TAMPA — Seventh-grader Geralyn Leath was laying out her uniform Sunday night, getting ready for another day at Ferrell Girls Preparatory School, when she said something surprising: "Mom, I really want to do well this year in school."
If you knew Geralyn last year, when she was in sixth grade at a school where boys and girls learned together, you'd know what a change she's had, said her mother, Geral Leath. At her new all-girls school, Geralyn is more focused, more confident and less stressed.
That's the reason Leath was taken aback Monday when told of a new report that challenges the effectiveness of single-gender schools. "The Pseudoscience of Single Sex Schooling," published in Science magazine, says not only that single-gender schools don't work, but they may reinforce gender stereotypes.
The report comes amid a grand experiment in Hillsborough County, which this year converted two middle schools in east Tampa to single-gender magnets. Whether those schools, Ferrell and Franklin Boys Preparatory, turn out to be successful remains to be seen.
The district plans to use an outside consultant to evaluate the effort, according to its federal grant application.
But if you ask the parents, there's no question.
"Academically, she's turned around," Leath said of her daughter. "She likes going to school. She's excited."
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Authors of the Science article say parental preference is not enough justification to spend public money on single-gender schools. Neither, they say, is the notion that boys and girls learn differently. If anything, according to the study, the practice is actually harmful developmentally.
"How will they learn to work together?" asked Diane Halpern, the study's leader. "We don't have separate workplaces in life. We don't have jobs for girls and jobs for boys."
Halpern, former president of the American Psychological Association, called on President Barack Obama to "heed the scientific evidence and rescind the regulatory changes" to Title 9, a reinterpretation of the law that banned gender discrimination in schools. She noted that people used to believe the races learn differently, too.
"Single-sex schools are not the solution," Halpern said. "The evidence does not show they are academically beneficial."
But that's not the point, supporters of single-sex schools say.
The idea isn't that single-gender schools are superior to traditional classrooms — they just offer another option for parents, said Hillsborough's supervisor of single-gender programs.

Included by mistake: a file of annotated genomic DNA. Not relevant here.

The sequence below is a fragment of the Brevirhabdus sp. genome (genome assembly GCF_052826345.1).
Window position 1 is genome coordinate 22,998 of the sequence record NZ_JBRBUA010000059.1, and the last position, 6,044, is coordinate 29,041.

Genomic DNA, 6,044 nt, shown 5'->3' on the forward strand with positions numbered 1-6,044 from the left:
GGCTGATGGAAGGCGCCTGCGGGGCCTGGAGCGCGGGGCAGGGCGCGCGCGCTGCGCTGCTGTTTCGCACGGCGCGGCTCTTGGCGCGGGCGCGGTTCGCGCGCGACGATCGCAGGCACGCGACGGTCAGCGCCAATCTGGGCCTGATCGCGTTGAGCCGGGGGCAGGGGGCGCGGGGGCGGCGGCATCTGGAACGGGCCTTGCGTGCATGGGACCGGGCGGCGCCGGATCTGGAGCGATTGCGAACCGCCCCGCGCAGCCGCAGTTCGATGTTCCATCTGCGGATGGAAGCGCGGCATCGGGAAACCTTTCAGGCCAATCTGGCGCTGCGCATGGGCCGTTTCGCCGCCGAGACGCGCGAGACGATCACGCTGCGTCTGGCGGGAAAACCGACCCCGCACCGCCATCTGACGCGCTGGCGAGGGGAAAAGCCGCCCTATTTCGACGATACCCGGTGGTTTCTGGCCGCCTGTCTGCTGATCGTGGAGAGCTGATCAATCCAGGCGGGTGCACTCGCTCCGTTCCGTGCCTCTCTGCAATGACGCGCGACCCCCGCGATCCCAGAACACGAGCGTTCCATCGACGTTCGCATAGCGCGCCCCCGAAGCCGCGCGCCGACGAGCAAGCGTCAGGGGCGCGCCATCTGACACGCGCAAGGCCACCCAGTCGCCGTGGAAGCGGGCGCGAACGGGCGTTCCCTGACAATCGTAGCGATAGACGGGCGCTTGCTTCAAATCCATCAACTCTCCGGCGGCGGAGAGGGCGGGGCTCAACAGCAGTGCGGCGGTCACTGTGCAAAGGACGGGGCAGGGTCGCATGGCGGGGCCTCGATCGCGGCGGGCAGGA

"Our goals are to give people as many choices as possible," Carla Sparks said. "No one is forced."
That's one of the guiding principles of the National Association for Single Sex Public Education, which has worked with Hillsborough's educators and will hold training in Orlando next month.
"Their whole question (is it harmful?) is the wrong question," said the association's founder, Leonard Sax. "We're not asserting it's best for all students. One size does not fit all."
Also disagreeing with Science was Stetson University professor Kathy Piechura-Couture, part of a team working with and studying single-gender instruction at Woodlawn Avenue Elementary in DeLand. She and Sax reject the argument that separating students reinforces gender stereotypes.
"Teachers are teaching the same thing," she said.
That's something Hillsborough's teachers are particularly sensitive to, said Karen French, Ferrell's principal.
"You can be a girly girl and come here, you can be a tom girl and come here, you can be your average kiddo," French said. "This is something that parents are wanting."
Each school has more than 300 students enrolled, she pointed out.
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While some parents, like Leath, specifically sought out the single-gender option, others with students already enrolled at those east Tampa schools simply embraced the change. And they've seen a difference, too.
Take Franklin eighth-grader Aaron Harper's mother said he still makes straight A's, just like last year. The difference now, without girls around, Aaron tells his mom: less "heckling" in the hallways so he stays focused.
For Geralyn Leath, too, the benefits have extended beyond the classroom. "When I pick her up from school, the girls are so happy," her mother said. "Laughing, playing.
"They don't look like they miss the boys to me."
Kim Wilmath can be reached at firstname.lastname@example.org or (813) 226-3337. Marlene Sokol can be reached at email@example.com or (813) 226-3356.